Six Things Foster Care Has Helped Me Learn About Teaching


I’ve been a teacher for a long time.  I’ve been a foster parent for a shorter time (though on many days it’s hard for me to remember my life before foster care).  While professional development certainly has its place, some of my biggest lessons as a teacher come from living with my eyes open.  And if there’s one thing that foster care does, it’s open eyes.  Here are a few ways I’ve grown as a teacher because of my experience as a foster mom.

Safety first

Absolutely nothing else is going to get done until you can convince little people that they are in a safe place.  Nothing.  This is critical and non-negotiable.  I must be honest and reliable.  This classroom must be a place where we take care of each other.  We can never tear each other down.  Never.

Give the babies voice

Everyone has a story.  Even the tiniest learners have lived a lot and want to share their experiences.  It is so important for them to know that they are heard.  We live in a world where it’s ok to shush and dismiss children.  Our classrooms cannot be like this.  Listen to the stories.  Ask about their weekend.  Remember that they have soccer on Wednesdays (write it down if you must, but for goodness’ sake, remember it) and ask about it on Thursday morning.  This is important for all kids.  It’s double and triple important for the kids that try hard to fade into the background.  And it’s quadruple important for the kids who yell and throw stuff.

They’re having hard time

When kids are melting down, it’s not about you.  Their behavior may be challenging, but they are children.  They are not out to get you.  It’s super helpful for me to remember in those moments that they are not giving me a hard time, they are having a hard time.  I even say this to them, “I see you’re having a hard time right now, what can I do to help?”  Sometimes this works to resolve the problem.  Sometimes it doesn’t.  But it always sends the message that I am big and safe enough to handle your emotions and behaviors and we are on the same team.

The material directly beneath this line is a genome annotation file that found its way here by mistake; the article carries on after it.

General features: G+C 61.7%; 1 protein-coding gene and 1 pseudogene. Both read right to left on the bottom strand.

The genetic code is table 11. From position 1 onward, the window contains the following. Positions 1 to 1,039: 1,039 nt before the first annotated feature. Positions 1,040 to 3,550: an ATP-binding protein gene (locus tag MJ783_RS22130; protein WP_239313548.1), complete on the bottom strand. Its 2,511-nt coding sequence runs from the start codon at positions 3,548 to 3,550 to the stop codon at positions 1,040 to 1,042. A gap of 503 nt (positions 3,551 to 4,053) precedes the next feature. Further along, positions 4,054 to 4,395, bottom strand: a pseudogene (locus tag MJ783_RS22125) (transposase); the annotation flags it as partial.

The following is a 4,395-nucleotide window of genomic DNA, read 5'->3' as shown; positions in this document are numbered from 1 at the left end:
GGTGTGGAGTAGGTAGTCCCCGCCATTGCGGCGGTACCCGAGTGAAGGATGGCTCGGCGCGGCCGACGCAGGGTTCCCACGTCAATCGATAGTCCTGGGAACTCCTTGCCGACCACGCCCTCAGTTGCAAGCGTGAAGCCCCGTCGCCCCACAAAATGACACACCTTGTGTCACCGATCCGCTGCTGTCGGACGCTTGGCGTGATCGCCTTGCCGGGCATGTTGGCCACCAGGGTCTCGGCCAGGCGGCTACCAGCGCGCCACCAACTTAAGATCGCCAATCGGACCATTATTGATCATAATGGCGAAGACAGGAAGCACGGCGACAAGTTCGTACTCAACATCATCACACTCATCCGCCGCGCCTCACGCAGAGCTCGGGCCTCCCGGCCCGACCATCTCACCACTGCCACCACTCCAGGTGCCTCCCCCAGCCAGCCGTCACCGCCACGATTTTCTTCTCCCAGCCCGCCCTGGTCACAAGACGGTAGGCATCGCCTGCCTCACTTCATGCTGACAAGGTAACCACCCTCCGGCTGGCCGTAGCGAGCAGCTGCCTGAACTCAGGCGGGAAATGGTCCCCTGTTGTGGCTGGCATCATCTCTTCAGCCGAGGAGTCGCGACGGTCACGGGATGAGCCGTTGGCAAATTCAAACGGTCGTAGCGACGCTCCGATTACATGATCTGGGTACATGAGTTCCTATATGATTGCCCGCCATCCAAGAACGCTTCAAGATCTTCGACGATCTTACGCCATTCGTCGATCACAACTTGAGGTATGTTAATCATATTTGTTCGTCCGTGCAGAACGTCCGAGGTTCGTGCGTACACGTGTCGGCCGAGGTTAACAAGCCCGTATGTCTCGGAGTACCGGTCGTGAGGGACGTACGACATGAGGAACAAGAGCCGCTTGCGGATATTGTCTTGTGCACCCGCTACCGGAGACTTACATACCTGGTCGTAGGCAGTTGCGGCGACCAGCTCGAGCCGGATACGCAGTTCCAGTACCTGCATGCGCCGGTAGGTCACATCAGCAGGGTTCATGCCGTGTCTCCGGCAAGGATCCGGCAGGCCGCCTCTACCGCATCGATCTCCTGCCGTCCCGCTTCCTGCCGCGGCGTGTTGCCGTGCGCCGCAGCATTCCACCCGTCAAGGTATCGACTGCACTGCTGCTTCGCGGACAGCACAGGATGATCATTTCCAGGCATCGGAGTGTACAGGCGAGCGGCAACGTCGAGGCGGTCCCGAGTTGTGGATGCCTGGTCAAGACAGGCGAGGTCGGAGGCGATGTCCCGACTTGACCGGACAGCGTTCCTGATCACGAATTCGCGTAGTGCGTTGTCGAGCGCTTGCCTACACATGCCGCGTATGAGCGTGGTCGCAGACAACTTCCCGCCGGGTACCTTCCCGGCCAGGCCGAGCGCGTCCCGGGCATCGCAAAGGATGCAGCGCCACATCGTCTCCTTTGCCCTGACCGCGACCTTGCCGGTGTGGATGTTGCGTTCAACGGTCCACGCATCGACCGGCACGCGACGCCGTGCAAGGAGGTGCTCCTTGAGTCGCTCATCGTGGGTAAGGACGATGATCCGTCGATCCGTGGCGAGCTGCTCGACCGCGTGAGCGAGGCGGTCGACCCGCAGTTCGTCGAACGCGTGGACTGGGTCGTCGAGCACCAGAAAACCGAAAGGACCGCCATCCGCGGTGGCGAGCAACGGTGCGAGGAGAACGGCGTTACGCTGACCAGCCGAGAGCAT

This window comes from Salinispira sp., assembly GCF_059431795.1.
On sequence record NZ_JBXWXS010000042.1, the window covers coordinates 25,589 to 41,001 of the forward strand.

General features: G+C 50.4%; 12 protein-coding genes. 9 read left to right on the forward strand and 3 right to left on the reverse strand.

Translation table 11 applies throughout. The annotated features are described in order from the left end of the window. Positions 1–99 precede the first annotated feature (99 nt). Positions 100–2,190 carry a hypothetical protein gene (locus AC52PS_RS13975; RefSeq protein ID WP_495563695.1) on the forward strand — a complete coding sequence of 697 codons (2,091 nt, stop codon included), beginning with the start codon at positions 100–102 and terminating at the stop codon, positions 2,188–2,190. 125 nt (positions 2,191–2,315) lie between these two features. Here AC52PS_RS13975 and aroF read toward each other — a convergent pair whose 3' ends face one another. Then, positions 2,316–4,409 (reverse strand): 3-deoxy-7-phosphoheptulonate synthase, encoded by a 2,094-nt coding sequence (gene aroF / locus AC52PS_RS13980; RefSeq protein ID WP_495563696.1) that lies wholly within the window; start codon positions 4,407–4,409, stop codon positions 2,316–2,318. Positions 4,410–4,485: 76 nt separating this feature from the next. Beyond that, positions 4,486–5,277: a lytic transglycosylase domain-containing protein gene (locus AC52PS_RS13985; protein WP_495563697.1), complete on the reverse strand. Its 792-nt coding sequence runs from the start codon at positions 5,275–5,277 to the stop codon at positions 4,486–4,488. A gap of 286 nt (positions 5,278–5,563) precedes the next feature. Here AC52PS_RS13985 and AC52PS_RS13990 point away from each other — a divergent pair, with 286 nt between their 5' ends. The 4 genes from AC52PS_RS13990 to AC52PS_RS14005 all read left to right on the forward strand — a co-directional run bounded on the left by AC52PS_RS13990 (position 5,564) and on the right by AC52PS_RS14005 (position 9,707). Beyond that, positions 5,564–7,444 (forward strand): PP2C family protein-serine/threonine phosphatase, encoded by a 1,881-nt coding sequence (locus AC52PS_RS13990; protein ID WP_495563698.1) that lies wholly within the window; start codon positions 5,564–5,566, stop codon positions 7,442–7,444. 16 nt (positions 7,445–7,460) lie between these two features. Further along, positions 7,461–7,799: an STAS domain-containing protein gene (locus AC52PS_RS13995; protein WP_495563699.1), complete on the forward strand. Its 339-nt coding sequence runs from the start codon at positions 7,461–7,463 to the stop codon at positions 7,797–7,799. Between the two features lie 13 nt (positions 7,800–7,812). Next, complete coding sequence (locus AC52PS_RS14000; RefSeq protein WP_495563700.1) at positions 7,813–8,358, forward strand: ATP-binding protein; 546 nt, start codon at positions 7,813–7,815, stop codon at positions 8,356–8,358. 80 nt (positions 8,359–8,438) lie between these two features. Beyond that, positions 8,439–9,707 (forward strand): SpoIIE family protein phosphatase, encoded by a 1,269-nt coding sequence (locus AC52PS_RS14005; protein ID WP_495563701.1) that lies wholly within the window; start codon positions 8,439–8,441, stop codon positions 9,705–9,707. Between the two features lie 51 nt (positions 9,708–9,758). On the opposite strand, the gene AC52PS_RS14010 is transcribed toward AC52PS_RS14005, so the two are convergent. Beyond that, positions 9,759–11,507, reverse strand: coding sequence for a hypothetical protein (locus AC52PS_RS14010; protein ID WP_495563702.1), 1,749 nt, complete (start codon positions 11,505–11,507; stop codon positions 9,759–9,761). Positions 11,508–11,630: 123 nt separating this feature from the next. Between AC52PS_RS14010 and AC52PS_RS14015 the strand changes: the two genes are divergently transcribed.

Don’t say things that aren’t always true like they are

Things like, “Don’t worry, mommies always come back.”  Or, “Hurry up or we are going to leave without you.”  Mommies don’t always come back.  Teachers don’t leave students behind.  Say what you mean.  Your words matter.

I love them, but they’re not all mine

Since I’ve started teaching kindergarten, I’ve become more maternal with my students than I ever was before.  Something about their cuteness and their eagerness to learn makes them super endearing to me.  We spend lots of time together, my students and I.  We learn and laugh and sometimes cry.  I feed them breakfast and bandage their skinned knees.  I help them negotiate peer relationships and cheer when they finally learn to tie their shoes.  I love them, there is no doubt about this.  I think about them when we are apart.  Sometimes I even lose sleep trying to figure out a way to move them to the next level in guided reading.  But they are not mine.  The year ends.  I send them on.  I cannot be everything for them.  And this is not my job.  God has sent me two babies for whom I must give it all.  The rest of them I love and let go.  I don’t say stuff like, “I feel like they’re all my kids.”  Or “I’d adopt them all if I could.”  Because it’s just not true.

It’s not that serious